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 Post subject: OO vs. C-style APIs
PostPosted: Fri Sep 09, 2005 1:17 pm 
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Just to mix things up a little, I thought I'd actually post a message in here. :-)

Python and Ruby are languages that feature powerful OO semantics. Both languages are slower than compiled languages, however, and both of them work around this by making it easy to import and use binary libraries. Every time I think about writing a C library for Python or Ruby, however, I am struck by the fact that the libraries are inherently procedural rather than object-oriented. Today I have been giving thought to the problem of making a C-style API act a little more OO.

So far about the best thing I can think of is a "handle" approach: a manual ctor/dtor/object* semantic. Imagine we have a class Foo that has integer count and string m_string members, and a method "bar" that returns a m_string duplicated m_count times.

CFoo* create_foo(const char *new_string="", int new_count=1);
void destroy_foo(CFoo *pThis);
void set_count(CFoo *pThis, int new_count);
int get_count(CFoo *pThis);
void set_string(CFoo *pThis, const char *new_string);
const char * get_string(CFoo *pThis);
const char* bar(void);

There are SO many problems with this approach; chief among them being that the library is leaving resource cleanup to the user. In fact, the library is completely detached from the garbage collector and other convenient subsystems that the scripting language might employ. We could write a gc() method and have the garbage collector call it, I suppose. Another common approach is to have init() and shutdown() methods; init could setup any precached objects or calculate lookup tables and the like, while shutdown() could garbage collect any outstanding objects.

The next option is to build a class in the scripting language that utilizes the library, and interact exclusively with that class.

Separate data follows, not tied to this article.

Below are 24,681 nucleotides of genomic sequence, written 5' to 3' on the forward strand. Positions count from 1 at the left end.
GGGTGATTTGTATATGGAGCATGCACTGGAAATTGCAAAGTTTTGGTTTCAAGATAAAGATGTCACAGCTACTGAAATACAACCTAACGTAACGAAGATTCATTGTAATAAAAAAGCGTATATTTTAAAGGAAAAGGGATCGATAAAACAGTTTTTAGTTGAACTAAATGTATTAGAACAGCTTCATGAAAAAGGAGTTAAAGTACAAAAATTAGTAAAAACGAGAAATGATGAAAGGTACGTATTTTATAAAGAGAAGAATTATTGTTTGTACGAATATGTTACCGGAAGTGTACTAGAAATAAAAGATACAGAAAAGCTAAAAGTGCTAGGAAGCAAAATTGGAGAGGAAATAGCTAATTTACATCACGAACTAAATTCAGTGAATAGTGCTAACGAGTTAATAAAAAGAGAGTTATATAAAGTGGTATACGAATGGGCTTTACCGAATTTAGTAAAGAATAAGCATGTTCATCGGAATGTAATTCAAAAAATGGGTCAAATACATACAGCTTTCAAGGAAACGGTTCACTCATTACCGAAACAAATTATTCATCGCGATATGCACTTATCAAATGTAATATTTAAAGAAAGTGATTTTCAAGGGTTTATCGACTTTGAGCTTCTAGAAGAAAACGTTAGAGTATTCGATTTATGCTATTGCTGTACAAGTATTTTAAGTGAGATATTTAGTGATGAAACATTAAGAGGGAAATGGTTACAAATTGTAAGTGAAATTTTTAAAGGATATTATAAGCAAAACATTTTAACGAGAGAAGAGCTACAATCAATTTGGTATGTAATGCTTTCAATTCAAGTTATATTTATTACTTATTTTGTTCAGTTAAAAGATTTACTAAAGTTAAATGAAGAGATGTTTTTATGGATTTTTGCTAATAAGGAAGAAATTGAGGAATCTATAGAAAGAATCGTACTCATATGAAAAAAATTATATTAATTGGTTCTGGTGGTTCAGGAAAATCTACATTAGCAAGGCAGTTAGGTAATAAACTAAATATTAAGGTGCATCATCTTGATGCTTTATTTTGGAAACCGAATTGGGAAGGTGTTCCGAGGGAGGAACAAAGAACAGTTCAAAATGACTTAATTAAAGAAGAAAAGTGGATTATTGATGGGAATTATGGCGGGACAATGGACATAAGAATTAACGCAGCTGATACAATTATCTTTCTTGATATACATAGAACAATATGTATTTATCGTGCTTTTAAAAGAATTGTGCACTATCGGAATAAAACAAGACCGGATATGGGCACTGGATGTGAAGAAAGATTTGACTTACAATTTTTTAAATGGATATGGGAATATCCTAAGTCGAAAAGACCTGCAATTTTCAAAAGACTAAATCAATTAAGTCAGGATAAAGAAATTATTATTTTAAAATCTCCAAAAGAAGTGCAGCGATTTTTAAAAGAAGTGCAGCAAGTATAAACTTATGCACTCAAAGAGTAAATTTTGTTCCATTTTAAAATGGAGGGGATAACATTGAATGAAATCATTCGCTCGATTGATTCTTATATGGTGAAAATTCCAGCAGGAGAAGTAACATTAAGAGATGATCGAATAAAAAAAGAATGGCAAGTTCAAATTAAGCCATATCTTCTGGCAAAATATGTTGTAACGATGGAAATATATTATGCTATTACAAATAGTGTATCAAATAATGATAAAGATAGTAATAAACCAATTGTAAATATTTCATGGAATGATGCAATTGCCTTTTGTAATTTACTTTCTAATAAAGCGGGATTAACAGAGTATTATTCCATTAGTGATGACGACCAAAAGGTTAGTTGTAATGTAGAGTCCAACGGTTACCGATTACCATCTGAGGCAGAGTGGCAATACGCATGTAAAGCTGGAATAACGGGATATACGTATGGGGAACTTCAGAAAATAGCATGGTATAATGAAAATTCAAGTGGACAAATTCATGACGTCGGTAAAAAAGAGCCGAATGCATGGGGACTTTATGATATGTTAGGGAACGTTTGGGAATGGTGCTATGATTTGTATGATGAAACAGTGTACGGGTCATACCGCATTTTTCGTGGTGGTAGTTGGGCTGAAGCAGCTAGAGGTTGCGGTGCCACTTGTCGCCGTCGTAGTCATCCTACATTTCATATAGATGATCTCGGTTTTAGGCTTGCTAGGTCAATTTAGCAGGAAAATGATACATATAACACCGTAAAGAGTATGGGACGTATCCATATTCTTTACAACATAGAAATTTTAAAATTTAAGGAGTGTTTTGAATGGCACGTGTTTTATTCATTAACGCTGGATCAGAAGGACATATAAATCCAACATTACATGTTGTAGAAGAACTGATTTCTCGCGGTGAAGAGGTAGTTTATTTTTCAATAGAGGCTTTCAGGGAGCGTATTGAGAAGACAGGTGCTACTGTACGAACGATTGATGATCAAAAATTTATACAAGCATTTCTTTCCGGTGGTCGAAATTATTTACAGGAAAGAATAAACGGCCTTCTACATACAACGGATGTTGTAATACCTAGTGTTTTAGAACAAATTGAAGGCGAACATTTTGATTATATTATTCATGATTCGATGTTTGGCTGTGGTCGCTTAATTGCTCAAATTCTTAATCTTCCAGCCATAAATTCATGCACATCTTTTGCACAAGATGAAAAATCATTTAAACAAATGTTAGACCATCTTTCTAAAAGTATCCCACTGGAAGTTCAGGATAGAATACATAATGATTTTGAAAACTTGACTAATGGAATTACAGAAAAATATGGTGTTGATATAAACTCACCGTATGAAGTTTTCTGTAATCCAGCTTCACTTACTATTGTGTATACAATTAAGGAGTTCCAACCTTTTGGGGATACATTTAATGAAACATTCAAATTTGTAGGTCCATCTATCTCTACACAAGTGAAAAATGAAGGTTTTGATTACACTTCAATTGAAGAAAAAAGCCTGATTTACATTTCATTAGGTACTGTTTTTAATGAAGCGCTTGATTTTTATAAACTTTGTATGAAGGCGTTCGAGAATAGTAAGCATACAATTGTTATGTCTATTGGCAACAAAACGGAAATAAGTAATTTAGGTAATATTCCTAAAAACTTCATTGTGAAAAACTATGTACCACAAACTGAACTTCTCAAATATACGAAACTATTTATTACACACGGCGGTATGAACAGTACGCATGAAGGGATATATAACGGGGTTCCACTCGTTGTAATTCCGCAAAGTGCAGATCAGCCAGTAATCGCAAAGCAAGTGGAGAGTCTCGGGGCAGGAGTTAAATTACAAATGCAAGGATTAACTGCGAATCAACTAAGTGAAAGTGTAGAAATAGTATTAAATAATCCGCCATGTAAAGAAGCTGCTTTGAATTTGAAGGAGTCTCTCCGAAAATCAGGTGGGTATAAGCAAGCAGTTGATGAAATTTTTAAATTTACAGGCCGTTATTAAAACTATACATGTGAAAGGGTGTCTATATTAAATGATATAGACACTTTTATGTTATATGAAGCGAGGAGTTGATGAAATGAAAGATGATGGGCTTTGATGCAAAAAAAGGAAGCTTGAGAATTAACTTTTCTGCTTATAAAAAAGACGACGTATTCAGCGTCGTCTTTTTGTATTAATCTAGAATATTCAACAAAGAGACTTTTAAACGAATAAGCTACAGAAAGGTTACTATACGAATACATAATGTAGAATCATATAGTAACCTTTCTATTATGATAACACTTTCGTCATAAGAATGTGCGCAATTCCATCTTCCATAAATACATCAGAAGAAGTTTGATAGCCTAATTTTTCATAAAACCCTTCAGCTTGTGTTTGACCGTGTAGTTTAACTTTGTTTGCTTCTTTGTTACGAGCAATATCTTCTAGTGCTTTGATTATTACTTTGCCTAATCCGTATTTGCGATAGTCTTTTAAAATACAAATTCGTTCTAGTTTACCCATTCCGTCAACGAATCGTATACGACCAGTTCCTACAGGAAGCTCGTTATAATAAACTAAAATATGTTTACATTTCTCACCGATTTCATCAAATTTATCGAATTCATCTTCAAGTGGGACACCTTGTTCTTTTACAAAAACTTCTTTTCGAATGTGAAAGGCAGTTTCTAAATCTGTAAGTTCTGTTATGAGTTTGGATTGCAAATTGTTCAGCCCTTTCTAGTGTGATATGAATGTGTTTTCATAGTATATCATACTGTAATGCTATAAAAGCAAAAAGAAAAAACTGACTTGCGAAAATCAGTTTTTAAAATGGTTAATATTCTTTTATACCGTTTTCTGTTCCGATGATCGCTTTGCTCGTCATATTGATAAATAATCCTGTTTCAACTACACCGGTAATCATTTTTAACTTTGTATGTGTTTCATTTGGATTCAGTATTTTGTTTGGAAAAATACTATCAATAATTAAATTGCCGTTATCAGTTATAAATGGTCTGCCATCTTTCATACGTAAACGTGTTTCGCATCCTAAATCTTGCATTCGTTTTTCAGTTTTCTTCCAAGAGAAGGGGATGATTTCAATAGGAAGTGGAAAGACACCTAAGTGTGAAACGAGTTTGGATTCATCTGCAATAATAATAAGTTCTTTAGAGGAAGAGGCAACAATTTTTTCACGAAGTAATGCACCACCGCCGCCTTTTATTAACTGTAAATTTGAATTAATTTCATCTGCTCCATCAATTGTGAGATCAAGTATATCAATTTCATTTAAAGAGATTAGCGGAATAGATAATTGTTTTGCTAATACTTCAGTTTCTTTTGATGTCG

class Foo
  def initialize(string="", count=1)
    @foo_ptr = create_foo(string, count)
  def string
    return get_string(@foo_ptr).to_s
  def string=
    return set_string(@foo_ptr).to_s
  # ...etc.

This method seems to be the only way to attach the library to the OO properties of the language but to my mind it seems like so much extra overhead. Especially if the library wasn't written to support OO in the first place. It's almost as if the library is designed to exist in a separate process, needing to clean up its own resources and handle everything on its own, but without any kind of clues from the compiler or OS about when to go about it.


 Post subject:
PostPosted: Fri Sep 09, 2005 2:57 pm 
There are a number of libraries that I've found which do use the handle approach, along with explicit ctor/dtor type functions. The Win32 API uses it extensively, such as anything that exposes kernel objects. Where do you think the HANDLE and H??? syntax came from.

object = HFILE
ctor = CreateFile()
dtor = CloseHandle()
All of the methods take your HFILE handle as the 'this' pointer.

The biggest implementation (bug-causing) problem with this is (as you correctly pointed out) that resource cleanup is still explicitly the responsibility of the caller. This is the chief advantage to managed code, as well.

The biggest semantic problem with the handle method is that you've just taken a beautiful object model, and proceduralized it. You've taken the idea of "Ask object X to go Y itself" and forced it into "Do Y to object X", even if only by moving the 'this' pointer from the outside of the call to the inside of the parameter list.